The Islamic Republic denies accusations that it is seeking the capability to make nuclear weapons. It insists that its missiles are part of its conventional armed forces and rules out including them on the agenda for the nuclear discussions.
Daryl Kimball of the Arms Control Association, a Washington-based research and advocacy group, said that missiles should not become a deal-breaker.
“The best way to address Iran’s potential to exploit nuclear-capable missiles is to ensure that Iran’s nuclear programme is sufficiently limited and transparent,” he said.
“To seek Iran-specific limits on conventional weapons that Iran regards as vital to its self-defence would jeopardise the negotiations’ key objective.”
An Iranian official confirmed that the ballistic missile programme would not be interrupted. “Iran purchases parts from various countries, including Russia and China and then assembles missiles in Iran,” he said.
“Some Gulf countries have been involved in the missile delivery to Iran. Iran has never stopped its missile programme and has no intention to do so; it gives Iran an upper hand.”
The U.N. Panel of Experts, which monitors compliance with the U.N. sanctions regime against Iran, said in its 49-page report that monitoring Iranian missile work was not easy.
“Analysis of Iran’s ballistic missile programme remains a challenge. With the exception of several launches, periodic displays of hardware and one recent revelation of a new ballistic launch facility, the programme is opaque and not subject to the same level of transparency that Iran’s nuclear activities are under IAEA safeguards.”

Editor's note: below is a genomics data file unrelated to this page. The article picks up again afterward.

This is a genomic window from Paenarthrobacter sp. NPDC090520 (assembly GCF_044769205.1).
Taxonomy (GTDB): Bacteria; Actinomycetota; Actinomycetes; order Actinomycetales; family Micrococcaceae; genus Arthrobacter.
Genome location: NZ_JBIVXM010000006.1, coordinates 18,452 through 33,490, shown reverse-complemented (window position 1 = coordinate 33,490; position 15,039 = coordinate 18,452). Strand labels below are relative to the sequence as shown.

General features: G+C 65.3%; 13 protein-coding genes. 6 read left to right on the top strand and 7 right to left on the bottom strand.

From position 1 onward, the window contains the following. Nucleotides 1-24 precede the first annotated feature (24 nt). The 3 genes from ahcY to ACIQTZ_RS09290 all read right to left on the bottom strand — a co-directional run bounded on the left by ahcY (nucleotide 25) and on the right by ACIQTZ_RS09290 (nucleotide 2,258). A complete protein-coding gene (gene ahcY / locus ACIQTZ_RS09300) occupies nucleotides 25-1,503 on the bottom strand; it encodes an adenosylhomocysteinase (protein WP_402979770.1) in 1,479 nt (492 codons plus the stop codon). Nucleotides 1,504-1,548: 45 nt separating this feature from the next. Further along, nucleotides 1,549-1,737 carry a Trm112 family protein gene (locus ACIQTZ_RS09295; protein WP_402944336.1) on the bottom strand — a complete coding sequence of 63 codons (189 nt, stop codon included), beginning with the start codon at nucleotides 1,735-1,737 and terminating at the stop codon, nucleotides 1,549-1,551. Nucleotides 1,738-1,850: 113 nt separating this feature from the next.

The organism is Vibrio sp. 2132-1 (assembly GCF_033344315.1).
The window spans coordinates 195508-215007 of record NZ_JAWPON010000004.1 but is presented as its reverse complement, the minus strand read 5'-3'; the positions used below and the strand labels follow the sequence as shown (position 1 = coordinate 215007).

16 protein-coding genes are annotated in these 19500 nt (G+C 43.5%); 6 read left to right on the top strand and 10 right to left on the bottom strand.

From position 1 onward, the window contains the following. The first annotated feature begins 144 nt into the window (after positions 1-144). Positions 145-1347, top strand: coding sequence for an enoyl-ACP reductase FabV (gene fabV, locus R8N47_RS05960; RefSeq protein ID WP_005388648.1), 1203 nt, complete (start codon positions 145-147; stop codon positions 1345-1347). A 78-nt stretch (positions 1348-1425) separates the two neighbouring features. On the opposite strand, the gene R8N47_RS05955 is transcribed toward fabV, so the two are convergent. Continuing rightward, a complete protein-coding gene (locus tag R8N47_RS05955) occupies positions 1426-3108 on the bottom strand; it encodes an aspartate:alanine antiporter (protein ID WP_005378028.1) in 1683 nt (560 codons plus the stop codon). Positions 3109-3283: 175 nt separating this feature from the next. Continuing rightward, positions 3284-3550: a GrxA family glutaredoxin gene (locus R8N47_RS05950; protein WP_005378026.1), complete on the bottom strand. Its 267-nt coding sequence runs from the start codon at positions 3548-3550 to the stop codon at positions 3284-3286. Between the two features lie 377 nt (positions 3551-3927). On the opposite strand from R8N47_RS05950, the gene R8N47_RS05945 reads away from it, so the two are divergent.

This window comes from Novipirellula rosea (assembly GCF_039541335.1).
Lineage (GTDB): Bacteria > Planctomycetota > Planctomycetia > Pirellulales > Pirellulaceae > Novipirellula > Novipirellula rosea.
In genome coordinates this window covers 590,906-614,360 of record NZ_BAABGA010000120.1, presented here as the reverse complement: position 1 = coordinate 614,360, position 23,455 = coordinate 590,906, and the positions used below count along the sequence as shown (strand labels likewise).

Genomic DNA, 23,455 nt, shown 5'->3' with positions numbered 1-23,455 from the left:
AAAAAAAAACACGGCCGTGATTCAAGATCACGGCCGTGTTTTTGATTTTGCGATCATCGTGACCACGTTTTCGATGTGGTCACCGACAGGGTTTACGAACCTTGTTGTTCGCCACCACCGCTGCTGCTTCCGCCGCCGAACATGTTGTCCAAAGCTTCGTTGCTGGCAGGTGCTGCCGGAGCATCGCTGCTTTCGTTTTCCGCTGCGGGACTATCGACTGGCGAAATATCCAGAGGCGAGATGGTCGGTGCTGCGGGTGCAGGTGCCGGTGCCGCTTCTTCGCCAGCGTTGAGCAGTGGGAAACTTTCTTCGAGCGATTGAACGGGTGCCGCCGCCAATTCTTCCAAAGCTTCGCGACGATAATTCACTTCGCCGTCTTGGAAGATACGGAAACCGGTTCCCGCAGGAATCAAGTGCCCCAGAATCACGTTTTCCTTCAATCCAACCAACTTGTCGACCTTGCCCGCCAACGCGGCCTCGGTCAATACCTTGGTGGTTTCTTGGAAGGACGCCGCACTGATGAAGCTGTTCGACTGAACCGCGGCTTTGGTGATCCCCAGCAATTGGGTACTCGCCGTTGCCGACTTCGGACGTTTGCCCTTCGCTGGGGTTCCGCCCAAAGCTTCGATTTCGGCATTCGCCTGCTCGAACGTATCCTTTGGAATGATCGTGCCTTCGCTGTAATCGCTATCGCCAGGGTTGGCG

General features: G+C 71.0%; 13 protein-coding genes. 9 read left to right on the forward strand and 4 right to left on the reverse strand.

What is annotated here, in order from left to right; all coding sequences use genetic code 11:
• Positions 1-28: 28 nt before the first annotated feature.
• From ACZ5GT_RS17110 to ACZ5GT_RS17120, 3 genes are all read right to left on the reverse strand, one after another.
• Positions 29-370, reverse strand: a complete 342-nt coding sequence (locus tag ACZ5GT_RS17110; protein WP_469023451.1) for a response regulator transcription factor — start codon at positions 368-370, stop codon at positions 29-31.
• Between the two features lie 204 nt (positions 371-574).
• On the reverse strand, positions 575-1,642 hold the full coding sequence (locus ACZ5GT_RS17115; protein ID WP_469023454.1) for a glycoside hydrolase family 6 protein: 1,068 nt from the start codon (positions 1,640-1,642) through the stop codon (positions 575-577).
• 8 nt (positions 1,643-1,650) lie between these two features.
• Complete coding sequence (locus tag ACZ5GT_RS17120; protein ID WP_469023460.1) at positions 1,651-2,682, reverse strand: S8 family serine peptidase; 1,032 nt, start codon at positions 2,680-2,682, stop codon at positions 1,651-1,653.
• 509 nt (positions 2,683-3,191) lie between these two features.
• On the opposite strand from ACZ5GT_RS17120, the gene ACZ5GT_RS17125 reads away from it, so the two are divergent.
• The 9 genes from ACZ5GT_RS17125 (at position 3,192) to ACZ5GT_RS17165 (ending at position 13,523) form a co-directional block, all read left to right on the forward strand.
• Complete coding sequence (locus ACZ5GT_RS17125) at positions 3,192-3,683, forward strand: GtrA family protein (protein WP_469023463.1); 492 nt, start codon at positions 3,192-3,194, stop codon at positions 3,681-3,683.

It said procurement for the missile programme continues, with no apparent changes in the type of materials Iran seeks.
“Among the most important items Iran is reportedly seeking are metals as well as components for guidance systems and fuel,” the panel report said. “Similarities between Iran’s ballistic missiles and space programmes can make it difficult for states to distinguish the end-uses of procured items.”
The experts said it was unclear why Iran appears not to have test-fired a Sejil, Iran’s longest-range, solid-fuelled ballistic missile, since 2011. This might be due to satisfaction with its performance, an inability to procure components or ingredients for solid fuel, or a shift to other missiles considered to be of higher priority, according to the report.
“Iran may also have decided to suspend further testing which could be interpreted as inconsistent with the spirit of the (six power) negotiations,” the experts assessed.
Nevertheless, the panel said that proof Iran is continuing to develop the Sejil came from a 2013 parade of their launchers.
On Feb. 10, Iran test-fired the Barani, which the experts said the Iranian Defence Ministry had described as “a new generation of long-range ballistic missiles capable of carrying multiple re-entry vehicle (MRV) payloads.” A MRV payload deploys multiple warheads in a pattern against a single target.
Iran had announced no other ballistic test, the panel said.
According to Jane’s Defense Weekly, Iran recently unveiled an indigenous copy of the Lockheed Martin RQ-170 unmanned aerial vehicle as well as “other, potentially more significant, revelations” - including new versions of the Fateh-110 tactical ballistic missile known as the Hormuz-1 and Hormuz-2.
Military analysts say, however, that Iran has exaggerated its military achievements, including its missile capabilities.
Editing by Mark Heinrich